I've wanted to write an article about failure, but I was afraid it would suck.

I've wanted to write an article about failure, but I was afraid it would suck.

Have you ever looked up the word "fail" in a thesaurus? I did this for fun one afternoon several years ago and had no idea it would be so wildly entertaining. It was so humorous to me, I want to share it on my website. The definitions below are brought to you directly from the Webster's New World Pocket Thesaurus; an action packed little book that can deliver hours of personal amusement if you like words as much as I do.

Fail-v. {To be unsuccessful}fall short, miss, back out, abandon, desert, neglect, slip, lose ground, come to naught, come to nothing, falter, flounder, blunder, break down, get into trouble, fall flat, go amiss, go astray, fall down, get left, be found lacking, go down, go under, not hold a candle to, fold up, go on the rocks, not have it in one, miss the boat*, not measure up, lose out, give out, fall short of, not make the grade*, miss the mark, lose control, fall down on the job*, go wrong, be out of it, blow it*, fizzle out*, hit rock bottom, go up in smoke, bomb*, not get to first base*, get hung up*, get bogged down*, flunk out*, flop*, conk out*, peter out*, go bankrupt, go out of business, go broke.

Wow. What a list, huh? Yikes. Who would want anything to do with any of that? Maybe that's why I thought it was funny. Nervous laughter disguising sheer terror at the thought of failure.  Did I mention that the first time I stumbled upon this plethora of hilarious synonyms, I just happened to be at a National company board meeting, in the direct prescence of both my boss AND one of her peers, during a break? Thinking they might be equally amused, I read the entire list to them out loud. I was wheezing with laughter when I got to the end, and looked up to find them both staring at me with looks of utter horror and disdain. "Well," my boss said frostily, "I was hoping you were going to share something positive." I will never forget that feeling of being, well, some sort of a failure for thinking it was funny in the first place.

Bear in mind, this is the same supervisor who would bellow things like "Failure is NOT an option!" at large groups of individuals during conference calls, so it should have come as no surprise that she was not amused by my performance that day. The culture of the company was to chiefly celebrate success, and failure was typically regarded something shameful and unspeakable that should be avoided at all costs. A sort of metaphorical "eyesore" that needed to be shoved deep into the recesses of a dark and musty closet if you happened to be expecting some company and wanted to keep up appearances. This belief had engulfed me, become part of my being until just recently, to the point where feeling numbed and paralyzed to taking action had somehow been preferable to taking action that might fail.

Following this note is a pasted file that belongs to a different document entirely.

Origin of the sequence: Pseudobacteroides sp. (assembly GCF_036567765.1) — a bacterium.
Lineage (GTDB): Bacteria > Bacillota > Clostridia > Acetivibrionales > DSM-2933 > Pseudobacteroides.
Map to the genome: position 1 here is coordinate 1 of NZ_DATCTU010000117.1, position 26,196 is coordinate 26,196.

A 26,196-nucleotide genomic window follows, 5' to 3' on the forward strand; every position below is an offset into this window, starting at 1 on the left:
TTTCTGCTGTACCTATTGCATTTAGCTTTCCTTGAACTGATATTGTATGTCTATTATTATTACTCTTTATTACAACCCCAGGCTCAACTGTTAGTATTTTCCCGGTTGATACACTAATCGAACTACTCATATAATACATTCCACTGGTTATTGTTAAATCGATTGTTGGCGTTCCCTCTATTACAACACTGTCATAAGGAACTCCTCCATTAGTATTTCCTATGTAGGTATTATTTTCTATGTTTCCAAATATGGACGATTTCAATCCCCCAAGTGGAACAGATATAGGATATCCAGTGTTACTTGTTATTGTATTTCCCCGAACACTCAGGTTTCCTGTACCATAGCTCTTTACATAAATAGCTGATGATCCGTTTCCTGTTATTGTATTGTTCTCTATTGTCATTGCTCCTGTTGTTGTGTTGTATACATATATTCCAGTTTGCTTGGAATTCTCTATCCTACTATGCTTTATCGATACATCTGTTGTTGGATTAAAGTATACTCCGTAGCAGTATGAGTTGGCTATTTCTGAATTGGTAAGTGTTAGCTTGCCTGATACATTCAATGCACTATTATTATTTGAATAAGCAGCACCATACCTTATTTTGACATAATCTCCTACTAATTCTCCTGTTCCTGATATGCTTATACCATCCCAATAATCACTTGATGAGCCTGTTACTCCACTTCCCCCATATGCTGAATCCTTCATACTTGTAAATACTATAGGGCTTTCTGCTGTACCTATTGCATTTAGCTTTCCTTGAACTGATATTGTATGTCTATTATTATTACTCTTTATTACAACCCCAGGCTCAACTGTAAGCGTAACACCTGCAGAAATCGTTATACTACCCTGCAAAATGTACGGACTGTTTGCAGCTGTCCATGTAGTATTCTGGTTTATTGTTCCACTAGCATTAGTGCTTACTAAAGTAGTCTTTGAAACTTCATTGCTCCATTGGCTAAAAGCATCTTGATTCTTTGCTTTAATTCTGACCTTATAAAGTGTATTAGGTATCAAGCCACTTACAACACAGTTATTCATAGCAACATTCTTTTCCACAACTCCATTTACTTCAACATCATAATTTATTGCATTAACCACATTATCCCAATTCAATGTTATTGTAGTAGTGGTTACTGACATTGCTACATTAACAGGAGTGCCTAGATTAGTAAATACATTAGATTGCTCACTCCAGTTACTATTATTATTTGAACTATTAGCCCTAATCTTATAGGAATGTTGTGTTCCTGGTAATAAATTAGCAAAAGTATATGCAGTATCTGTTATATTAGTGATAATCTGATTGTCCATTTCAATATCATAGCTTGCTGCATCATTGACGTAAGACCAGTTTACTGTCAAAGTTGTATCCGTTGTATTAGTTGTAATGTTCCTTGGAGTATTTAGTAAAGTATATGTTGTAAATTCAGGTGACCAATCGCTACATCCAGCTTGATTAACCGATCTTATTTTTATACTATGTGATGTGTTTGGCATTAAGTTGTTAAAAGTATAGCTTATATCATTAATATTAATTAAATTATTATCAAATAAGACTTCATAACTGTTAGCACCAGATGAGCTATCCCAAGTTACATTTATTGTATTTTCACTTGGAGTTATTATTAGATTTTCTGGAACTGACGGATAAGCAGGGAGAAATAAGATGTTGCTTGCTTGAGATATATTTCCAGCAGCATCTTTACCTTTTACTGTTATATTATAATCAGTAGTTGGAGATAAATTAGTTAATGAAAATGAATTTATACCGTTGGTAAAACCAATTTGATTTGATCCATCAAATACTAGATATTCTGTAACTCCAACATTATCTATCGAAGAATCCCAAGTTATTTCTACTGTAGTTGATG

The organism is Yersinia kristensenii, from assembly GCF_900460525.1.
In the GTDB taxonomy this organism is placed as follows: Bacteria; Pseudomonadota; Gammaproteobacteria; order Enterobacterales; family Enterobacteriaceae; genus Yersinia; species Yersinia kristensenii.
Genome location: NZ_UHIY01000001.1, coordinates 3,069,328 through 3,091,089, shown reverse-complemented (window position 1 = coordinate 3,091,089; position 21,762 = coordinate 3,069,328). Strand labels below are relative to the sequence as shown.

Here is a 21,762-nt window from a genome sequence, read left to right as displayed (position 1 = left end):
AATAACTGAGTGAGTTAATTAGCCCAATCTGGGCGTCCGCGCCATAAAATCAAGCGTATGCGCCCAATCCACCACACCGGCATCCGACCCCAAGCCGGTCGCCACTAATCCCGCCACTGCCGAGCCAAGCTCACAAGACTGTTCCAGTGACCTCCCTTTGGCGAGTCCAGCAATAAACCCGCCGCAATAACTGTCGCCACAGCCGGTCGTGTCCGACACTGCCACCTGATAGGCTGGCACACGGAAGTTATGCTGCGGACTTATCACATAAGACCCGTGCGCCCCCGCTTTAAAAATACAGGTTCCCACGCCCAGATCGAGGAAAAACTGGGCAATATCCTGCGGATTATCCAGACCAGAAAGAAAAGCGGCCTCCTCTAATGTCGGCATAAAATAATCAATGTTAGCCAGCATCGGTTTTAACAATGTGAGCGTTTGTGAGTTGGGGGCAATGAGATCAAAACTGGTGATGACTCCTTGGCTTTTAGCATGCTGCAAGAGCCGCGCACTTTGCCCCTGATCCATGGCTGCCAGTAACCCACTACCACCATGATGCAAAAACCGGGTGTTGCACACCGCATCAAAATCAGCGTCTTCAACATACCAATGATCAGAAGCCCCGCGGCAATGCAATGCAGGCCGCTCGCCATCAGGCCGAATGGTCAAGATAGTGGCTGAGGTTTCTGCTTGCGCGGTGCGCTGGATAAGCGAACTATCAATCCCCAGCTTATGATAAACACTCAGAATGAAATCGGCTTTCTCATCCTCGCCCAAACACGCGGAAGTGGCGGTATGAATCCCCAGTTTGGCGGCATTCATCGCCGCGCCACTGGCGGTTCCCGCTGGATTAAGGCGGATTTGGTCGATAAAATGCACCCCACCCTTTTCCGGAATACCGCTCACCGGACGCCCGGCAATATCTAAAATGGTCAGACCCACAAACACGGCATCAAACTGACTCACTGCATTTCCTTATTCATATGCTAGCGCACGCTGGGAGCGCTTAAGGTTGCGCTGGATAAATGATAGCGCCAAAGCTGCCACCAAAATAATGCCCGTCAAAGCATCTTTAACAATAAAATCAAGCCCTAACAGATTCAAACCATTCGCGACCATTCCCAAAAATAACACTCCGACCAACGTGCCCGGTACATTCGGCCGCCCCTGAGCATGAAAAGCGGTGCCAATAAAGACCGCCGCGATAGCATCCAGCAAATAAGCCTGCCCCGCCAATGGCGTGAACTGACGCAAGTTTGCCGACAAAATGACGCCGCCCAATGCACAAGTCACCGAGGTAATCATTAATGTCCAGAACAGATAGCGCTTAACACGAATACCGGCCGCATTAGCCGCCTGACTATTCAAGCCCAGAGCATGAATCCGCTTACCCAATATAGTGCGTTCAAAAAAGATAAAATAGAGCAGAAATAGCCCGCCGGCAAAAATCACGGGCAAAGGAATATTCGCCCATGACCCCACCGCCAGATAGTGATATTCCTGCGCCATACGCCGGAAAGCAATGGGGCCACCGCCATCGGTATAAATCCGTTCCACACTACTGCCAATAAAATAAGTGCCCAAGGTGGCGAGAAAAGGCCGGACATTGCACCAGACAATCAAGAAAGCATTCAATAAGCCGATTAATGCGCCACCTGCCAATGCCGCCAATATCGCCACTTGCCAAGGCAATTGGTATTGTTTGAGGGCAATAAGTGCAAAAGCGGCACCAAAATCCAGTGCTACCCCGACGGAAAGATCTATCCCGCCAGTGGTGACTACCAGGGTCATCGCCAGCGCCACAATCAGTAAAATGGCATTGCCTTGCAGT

Fast forward several years to last month, when I attended Bill Baren's Event "The Big Shift Experience" a three day workshop with some amazing takeaways. One of the things I admired tremendously about Bill at this event was his ability to speak candidly of his many failures, and highlight the fact that his many failures led to his success. I recall a similar message when I read "Go For No" by Andrea Waltz and Richard Fenton, but the lesson did not resonate nearly as loudly as it did at The Big Shift Event. Bill told tales of going into a panic and downing several drinks in order to muster the courage to announce "last call for alcohol" at one of his DJ'ing gigs to the point where he slurred his words and completely bombed with just that one sentence. He recalled his first workshop where people asked "Is this going to get any better?" and some asked for their money back. It was hard to believe that the poised speaker before us had ever had those sorts of fears, or had experienced those kinds of failures. "Take imperfect action," Bill told us. "Don't be afraid to fail and then do it again and try to make it thirty percent better."

Something completely shifted within me on that weekend retreat in regards to how I viewed failure.  I recalled the incident with the thesaurus and had an epiphany. Perhaps I should have began a love affair with failure some time ago, back when I was doubled over with laughter at that board meeting, being tickled by the many synonyms and colloquialisms that define failure. Heck, though, it's never too late to embrace failure as an avenue to success. The whole thing somehow just clicked with me. Now, as an entrepreneur and Life Coach, it's becoming clear what a huge advantage making friends with failure can be, in coaching, in marketing and in everything else when it comes to business. Make failure your friend and he will introduce you to his colleague, success. Failure beats paralysis any day, and as I learned in Life Coaching class "Perfect is the enemy of done." Forget the old guard adage about failure not being an option. The successes in life belong to those who are not afraid to fail. 

(By the way, if you think this blog post truly sucks and is an epic failure, I welcome your feedback. I will happily rewrite it and try to make it thirty percent better.)

Stop looking for Love!

Stop looking for Love!